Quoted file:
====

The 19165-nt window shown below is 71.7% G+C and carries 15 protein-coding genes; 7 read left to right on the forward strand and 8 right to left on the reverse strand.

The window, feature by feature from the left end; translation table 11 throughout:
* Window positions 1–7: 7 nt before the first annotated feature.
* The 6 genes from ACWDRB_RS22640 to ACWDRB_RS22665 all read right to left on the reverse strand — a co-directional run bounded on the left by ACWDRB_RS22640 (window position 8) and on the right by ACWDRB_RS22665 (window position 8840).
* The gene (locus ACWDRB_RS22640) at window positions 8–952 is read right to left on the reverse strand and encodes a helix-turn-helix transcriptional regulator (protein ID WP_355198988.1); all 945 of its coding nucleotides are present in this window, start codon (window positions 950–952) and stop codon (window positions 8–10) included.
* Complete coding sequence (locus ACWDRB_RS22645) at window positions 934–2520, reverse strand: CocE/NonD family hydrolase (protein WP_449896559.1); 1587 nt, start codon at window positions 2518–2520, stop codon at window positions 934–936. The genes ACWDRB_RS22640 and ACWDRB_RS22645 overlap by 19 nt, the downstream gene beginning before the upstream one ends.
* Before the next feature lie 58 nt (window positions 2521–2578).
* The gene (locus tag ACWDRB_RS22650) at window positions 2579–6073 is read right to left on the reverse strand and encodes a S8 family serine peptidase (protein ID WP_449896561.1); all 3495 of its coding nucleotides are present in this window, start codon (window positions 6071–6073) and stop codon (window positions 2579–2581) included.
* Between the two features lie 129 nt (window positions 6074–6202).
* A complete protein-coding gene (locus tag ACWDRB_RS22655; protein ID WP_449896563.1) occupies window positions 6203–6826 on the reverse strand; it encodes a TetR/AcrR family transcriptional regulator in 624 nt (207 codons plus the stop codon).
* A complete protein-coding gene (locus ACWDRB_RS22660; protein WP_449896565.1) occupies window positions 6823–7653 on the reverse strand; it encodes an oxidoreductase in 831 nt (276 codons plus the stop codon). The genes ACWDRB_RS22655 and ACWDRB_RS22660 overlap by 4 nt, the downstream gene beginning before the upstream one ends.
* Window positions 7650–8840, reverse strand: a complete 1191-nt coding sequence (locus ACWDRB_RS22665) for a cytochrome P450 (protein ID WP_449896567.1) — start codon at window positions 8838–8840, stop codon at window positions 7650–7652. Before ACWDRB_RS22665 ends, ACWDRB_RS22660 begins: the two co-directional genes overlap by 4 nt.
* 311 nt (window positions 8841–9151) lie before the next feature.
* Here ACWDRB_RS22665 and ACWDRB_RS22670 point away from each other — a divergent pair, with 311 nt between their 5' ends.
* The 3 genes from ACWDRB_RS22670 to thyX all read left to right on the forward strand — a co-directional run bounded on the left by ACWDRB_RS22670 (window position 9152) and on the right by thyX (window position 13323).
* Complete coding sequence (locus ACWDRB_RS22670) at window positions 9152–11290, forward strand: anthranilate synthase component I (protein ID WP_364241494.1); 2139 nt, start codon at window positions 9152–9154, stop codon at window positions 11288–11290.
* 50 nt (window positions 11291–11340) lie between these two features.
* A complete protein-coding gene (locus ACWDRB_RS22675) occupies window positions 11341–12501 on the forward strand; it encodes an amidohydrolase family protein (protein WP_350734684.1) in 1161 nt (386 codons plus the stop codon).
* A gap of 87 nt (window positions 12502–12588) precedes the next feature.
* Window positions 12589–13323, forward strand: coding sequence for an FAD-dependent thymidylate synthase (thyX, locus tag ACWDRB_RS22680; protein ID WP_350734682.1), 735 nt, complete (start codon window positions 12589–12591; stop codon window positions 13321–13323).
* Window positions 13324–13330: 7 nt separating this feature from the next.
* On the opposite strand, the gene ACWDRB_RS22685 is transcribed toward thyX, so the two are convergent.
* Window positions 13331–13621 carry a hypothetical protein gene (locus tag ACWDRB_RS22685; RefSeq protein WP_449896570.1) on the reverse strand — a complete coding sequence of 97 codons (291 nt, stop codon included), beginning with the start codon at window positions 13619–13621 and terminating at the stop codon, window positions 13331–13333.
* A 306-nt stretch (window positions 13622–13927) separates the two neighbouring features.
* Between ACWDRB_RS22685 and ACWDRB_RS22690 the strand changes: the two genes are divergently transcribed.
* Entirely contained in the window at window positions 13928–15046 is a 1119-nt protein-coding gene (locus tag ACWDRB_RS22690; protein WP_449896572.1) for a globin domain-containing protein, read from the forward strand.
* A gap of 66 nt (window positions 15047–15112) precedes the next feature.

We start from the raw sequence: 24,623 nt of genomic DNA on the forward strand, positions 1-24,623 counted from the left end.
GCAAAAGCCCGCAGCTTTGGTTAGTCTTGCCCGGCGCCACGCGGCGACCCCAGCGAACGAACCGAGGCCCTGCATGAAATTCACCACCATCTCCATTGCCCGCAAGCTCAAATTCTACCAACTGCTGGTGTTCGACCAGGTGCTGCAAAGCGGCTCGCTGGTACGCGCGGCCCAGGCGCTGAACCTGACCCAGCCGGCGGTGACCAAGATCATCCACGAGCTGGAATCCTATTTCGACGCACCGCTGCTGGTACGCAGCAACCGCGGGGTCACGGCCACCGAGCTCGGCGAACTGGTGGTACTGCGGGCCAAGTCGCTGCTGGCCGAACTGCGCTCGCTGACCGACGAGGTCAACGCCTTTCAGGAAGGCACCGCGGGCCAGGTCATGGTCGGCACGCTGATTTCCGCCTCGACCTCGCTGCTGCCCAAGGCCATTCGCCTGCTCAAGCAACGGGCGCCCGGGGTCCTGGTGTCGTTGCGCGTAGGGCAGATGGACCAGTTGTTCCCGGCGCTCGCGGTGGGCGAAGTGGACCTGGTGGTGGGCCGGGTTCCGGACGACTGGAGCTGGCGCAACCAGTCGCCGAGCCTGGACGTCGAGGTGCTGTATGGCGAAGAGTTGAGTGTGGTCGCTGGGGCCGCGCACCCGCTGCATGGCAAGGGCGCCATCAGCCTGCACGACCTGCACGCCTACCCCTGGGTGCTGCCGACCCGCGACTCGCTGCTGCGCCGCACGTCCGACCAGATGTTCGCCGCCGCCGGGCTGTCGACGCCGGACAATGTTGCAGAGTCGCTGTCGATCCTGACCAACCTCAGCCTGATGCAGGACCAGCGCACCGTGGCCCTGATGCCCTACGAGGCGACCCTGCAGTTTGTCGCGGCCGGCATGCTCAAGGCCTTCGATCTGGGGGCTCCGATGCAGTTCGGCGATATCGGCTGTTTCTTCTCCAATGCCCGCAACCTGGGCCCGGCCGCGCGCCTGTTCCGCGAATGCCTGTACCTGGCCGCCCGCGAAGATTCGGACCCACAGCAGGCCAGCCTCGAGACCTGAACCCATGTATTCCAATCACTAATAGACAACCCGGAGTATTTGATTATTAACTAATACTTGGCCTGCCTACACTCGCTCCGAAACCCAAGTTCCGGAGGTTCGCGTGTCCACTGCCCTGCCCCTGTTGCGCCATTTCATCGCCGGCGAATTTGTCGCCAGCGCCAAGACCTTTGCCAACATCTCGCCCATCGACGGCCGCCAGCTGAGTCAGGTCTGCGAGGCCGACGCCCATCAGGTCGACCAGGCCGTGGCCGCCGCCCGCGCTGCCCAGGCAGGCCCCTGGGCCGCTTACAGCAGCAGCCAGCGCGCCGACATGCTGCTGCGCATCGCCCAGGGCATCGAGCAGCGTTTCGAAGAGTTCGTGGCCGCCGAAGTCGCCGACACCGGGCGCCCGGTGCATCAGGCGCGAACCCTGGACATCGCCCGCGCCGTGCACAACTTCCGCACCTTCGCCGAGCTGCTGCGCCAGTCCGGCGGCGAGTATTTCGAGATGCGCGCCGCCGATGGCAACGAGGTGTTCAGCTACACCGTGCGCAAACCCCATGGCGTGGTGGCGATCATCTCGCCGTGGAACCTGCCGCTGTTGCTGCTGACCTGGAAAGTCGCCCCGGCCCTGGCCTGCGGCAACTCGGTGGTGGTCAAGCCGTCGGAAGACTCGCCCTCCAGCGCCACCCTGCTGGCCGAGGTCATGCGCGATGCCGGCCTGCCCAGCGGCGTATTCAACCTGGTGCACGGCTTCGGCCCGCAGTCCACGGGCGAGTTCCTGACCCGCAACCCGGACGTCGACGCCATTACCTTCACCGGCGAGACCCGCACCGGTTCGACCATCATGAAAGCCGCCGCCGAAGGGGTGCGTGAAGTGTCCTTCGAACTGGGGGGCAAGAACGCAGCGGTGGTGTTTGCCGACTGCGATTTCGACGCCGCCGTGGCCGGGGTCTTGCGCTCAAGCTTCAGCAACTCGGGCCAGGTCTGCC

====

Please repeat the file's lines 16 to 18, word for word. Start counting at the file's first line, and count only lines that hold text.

* Complete coding sequence (locus ACWDRB_RS22670) at window positions 9152–11290, forward strand: anthranilate synthase component I (protein ID WP_364241494.1); 2139 nt, start codon at window positions 9152–9154, stop codon at window positions 11288–11290.
* 50 nt (window positions 11291–11340) lie between these two features.
* A complete protein-coding gene (locus ACWDRB_RS22675) occupies window positions 11341–12501 on the forward strand; it encodes an amidohydrolase family protein (protein WP_350734684.1) in 1161 nt (386 codons plus the stop codon).